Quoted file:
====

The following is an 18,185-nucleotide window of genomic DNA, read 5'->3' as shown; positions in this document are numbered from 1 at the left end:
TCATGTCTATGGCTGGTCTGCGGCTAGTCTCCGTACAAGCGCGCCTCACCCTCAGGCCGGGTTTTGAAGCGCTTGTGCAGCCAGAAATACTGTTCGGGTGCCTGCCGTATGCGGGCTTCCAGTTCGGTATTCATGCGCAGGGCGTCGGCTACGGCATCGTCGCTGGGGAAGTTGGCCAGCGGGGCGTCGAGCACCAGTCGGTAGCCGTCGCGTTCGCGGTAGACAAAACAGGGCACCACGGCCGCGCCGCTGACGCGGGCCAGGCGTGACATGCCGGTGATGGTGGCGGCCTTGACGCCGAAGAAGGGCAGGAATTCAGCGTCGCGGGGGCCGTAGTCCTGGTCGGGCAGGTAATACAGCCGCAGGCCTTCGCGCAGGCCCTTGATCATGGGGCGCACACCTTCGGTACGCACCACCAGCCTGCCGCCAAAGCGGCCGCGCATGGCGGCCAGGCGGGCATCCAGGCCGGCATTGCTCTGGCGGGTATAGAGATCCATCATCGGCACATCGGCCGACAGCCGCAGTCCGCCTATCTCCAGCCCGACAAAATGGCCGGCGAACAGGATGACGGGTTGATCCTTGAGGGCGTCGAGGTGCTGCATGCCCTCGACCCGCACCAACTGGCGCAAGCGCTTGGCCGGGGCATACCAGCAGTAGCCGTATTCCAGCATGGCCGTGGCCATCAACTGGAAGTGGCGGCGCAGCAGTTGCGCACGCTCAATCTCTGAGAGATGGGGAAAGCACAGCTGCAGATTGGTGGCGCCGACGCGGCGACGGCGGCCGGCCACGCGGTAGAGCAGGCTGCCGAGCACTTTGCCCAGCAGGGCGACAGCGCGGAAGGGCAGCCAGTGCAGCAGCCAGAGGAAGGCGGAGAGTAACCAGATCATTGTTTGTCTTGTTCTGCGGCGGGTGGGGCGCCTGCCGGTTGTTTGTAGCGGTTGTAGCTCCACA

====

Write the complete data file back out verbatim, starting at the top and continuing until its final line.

The following is an 18,185-nucleotide window of genomic DNA, read 5'->3' as shown; positions in this document are numbered from 1 at the left end:
TCATGTCTATGGCTGGTCTGCGGCTAGTCTCCGTACAAGCGCGCCTCACCCTCAGGCCGGGTTTTGAAGCGCTTGTGCAGCCAGAAATACTGTTCGGGTGCCTGCCGTATGCGGGCTTCCAGTTCGGTATTCATGCGCAGGGCGTCGGCTACGGCATCGTCGCTGGGGAAGTTGGCCAGCGGGGCGTCGAGCACCAGTCGGTAGCCGTCGCGTTCGCGGTAGACAAAACAGGGCACCACGGCCGCGCCGCTGACGCGGGCCAGGCGTGACATGCCGGTGATGGTGGCGGCCTTGACGCCGAAGAAGGGCAGGAATTCAGCGTCGCGGGGGCCGTAGTCCTGGTCGGGCAGGTAATACAGCCGCAGGCCTTCGCGCAGGCCCTTGATCATGGGGCGCACACCTTCGGTACGCACCACCAGCCTGCCGCCAAAGCGGCCGCGCATGGCGGCCAGGCGGGCATCCAGGCCGGCATTGCTCTGGCGGGTATAGAGATCCATCATCGGCACATCGGCCGACAGCCGCAGTCCGCCTATCTCCAGCCCGACAAAATGGCCGGCGAACAGGATGACGGGTTGATCCTTGAGGGCGTCGAGGTGCTGCATGCCCTCGACCCGCACCAACTGGCGCAAGCGCTTGGCCGGGGCATACCAGCAGTAGCCGTATTCCAGCATGGCCGTGGCCATCAACTGGAAGTGGCGGCGCAGCAGTTGCGCACGCTCAATCTCTGAGAGATGGGGAAAGCACAGCTGCAGATTGGTGGCGCCGACGCGGCGACGGCGGCCGGCCACGCGGTAGAGCAGGCTGCCGAGCACTTTGCCCAGCAGGGCGACAGCGCGGAAGGGCAGCCAGTGCAGCAGCCAGAGGAAGGCGGAGAGTAACCAGATCATTGTTTGTCTTGTTCTGCGGCGGGTGGGGCGCCTGCCGGTTGTTTGTAGCGGTTGTAGCTCCACA